I don't understand the argument against building a shim as a proof of concept though. What's wrong with building the example to see if it becomes popular in traditional uses of CSS before pushing it as a standard? Don't bother since it might not work on TVs because of lack of proper javascript support?

Media queries are still necessary to lay out the page you've described. The primary containers of your pages all need to move around based on the size of the top-level container.

If you could only rely on your parent, that would also be problematic - the size of a component would be dependent on its chain of parents. If you were reusing the same component within further containers, say 3 different pages, you might want two to look the same despite a size difference, and element queries don't help you anymore. You just need a .testimonial.compact class, have slitghtly different media targeting, and now you have two types of testimonials that you can use on further pages.

Element queries could also easily create strange loops that cause the threshold to be crossed recursively, if the parent bases its width on the child. This is the case with inline-block elements and the property-which-must-not-be-named.

This all makes more sense in the context of TJ Holowaychuck's new Component package management tool (first link in the article). Component gives a sane structure to building small, modular js+css+html+assets components. https://github.com/component/component

IE used to have dynamic CSS properties [0], which were most often used in the wild to achieve max-width in IE [1] (at huge cost — in the linked article the author warns against using the very performance-expensive technique).

But the way that technique is implemented is actually very similar to what you're describing: the CSS causes the selected element to examine some of its DOM properties and conditionally apply styles on a per-property basis.

Maybe this is another great old IE quirk that needs some W3 loving?

[0] http://msdn.microsoft.com/en-us/library/ms537634(v=vs.85).as... [1] http://www.svendtofte.com/stylesheets/reflections-on-max-wid...

While we're complaining about the faults of media queries, allow me to add my largest perturbation with them: As a user, I sometimes want the "full" site when I'm on my phone/tablet.

With media queries, it's essentially impossible to let users choose their format experience.

I only ever want a full site when the mobile layout is lacking something I know should be there. Which is then a fault of the mobile layout, not the method it's delivered.

We has a similar issue to solve. One part of our app is comparable to the inbox of an email client (list of messages). We launched a new dashboard view, where people could add all sorts of charts and also lists of messages. We used the same code / css for that, but here as well we wanted to hide / unhide certain things in the message depending on the width of the widget. We finally added some very simple (and highly restrictive) js code to make it happen in some way. Check this gist to see what we did: https://gist.github.com/folke/5314876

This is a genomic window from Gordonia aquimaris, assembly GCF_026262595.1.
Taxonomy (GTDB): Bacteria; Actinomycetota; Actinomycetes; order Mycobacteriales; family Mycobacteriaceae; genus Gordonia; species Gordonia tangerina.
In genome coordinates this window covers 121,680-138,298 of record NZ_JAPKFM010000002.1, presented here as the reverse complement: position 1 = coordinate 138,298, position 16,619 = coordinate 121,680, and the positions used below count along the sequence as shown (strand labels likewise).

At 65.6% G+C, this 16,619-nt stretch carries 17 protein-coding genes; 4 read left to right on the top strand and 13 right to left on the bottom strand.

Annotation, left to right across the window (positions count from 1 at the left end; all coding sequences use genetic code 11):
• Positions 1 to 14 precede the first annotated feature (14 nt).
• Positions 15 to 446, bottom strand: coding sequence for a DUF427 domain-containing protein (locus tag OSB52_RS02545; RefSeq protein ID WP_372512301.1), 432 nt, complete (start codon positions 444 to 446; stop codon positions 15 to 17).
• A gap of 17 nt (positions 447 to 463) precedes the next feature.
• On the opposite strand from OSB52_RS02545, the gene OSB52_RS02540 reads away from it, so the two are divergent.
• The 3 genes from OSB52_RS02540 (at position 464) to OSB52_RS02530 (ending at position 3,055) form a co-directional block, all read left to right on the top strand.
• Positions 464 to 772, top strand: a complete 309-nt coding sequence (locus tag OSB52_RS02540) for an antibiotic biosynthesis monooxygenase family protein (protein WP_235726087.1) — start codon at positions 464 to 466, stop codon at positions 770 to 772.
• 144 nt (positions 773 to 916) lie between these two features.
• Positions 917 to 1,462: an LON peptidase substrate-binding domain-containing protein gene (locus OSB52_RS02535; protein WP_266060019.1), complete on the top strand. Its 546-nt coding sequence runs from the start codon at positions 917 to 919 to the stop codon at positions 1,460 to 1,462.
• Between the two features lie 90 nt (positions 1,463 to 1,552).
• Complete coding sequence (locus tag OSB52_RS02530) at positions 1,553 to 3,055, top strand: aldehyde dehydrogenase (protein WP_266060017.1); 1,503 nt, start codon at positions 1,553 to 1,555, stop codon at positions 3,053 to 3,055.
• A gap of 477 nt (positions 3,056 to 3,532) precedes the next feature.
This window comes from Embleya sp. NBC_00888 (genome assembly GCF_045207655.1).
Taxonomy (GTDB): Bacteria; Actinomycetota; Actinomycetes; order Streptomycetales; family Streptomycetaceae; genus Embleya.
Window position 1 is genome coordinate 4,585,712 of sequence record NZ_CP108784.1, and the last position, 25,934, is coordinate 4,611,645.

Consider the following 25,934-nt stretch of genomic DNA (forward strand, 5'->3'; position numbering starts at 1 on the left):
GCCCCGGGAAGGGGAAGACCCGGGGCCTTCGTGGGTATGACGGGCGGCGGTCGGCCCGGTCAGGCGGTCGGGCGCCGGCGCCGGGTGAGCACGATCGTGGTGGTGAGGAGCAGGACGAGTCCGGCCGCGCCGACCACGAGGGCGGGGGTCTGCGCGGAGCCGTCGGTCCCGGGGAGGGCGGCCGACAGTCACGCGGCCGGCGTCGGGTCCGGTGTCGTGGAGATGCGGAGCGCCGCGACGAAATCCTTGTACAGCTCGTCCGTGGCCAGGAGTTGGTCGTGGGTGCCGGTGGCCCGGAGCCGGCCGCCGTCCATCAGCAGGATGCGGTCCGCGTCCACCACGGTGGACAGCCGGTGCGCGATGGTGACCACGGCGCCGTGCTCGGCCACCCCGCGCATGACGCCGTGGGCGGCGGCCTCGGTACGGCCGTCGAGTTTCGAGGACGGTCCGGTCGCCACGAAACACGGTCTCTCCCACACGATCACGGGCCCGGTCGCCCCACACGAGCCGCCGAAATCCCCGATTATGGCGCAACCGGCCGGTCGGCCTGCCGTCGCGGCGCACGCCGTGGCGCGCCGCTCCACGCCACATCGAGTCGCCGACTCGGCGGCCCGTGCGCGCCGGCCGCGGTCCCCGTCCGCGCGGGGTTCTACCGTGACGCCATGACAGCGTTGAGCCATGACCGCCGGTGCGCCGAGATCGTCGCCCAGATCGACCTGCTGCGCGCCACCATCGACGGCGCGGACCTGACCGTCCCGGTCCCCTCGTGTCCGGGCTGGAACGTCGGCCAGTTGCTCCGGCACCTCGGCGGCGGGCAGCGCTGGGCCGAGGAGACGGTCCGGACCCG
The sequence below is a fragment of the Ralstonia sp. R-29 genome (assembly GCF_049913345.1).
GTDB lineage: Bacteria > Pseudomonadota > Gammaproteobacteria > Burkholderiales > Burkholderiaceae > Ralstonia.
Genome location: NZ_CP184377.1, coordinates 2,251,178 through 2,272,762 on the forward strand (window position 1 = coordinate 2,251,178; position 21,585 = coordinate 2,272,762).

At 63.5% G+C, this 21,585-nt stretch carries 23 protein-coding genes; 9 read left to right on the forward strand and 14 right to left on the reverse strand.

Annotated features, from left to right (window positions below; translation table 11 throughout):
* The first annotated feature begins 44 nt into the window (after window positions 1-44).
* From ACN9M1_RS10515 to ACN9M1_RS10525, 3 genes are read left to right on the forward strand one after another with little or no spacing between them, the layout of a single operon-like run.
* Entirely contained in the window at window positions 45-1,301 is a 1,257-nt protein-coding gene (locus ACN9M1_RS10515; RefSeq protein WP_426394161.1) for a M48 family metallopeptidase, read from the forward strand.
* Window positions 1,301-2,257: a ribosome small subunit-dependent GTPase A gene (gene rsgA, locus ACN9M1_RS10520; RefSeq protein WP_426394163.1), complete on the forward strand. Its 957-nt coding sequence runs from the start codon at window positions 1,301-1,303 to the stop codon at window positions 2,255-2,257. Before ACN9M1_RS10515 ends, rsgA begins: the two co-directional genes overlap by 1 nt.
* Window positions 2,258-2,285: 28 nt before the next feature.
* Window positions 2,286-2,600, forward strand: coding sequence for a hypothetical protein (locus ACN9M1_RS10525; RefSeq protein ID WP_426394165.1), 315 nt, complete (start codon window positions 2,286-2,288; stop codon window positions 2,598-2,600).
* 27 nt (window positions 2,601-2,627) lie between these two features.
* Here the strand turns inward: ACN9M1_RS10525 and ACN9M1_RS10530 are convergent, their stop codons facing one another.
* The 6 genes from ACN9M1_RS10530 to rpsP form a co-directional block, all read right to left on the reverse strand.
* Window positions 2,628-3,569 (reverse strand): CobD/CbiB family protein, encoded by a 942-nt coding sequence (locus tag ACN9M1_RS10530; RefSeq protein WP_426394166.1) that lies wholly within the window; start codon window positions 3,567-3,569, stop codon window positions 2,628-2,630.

The problem is that you're triggering the media query off the window's width still, and not the parent element's width. So it runs into the same problem mentioned in the article.

Right, but the width of the parent element in general depends on the width of your component, and then things are just bad.

The thing about the viewport width is that it's actually fixed no matter what things inside the viewport are doing, which means you _can_ base the behavior of things inside it on the width of the viewport.

The only real alternative is to have invariants where your component's width/height is determined and it's somehow enforced that no matter how you lay out stuff inside it won't affect those numbers. Basically think the entirety of your component inside an iframe, but without the separate script global and baggage.

Sorry, I actually meant just "element's width" not "parent". But you're right it definitely gets complicated, and you know way better than I do about which pieces are impossible and which aren't :)

The viewport query is a lot easier from an implementors point of view for sure, but it's also a lot less useful from a developer's point of view.

Would it be possible to have a way of only basing the element-specific query off of the state of the element before element-query-level styles had been applied?

For example, take an element that who's height is less than 100px. And say it has a query for `height > 80px` that hid a child element, which then kicked the element's height down to 75px. Technically the query would be undone, but maybe since it is a query-specific change, it doesn't factor in.

And it gets even more complicated when considering well what about a child's or parent's queries on top of that I'm sure.

All I know is while I'm writing these styles, I have very defined things that I want to do, that can be expressed in words perfectly clearly, and if I were able to express them in code it would completely solve tons of headaches I have with managing CSS. Ideally we could figure out a syntax and implementation that can translate those kinds of thoughts into code that works.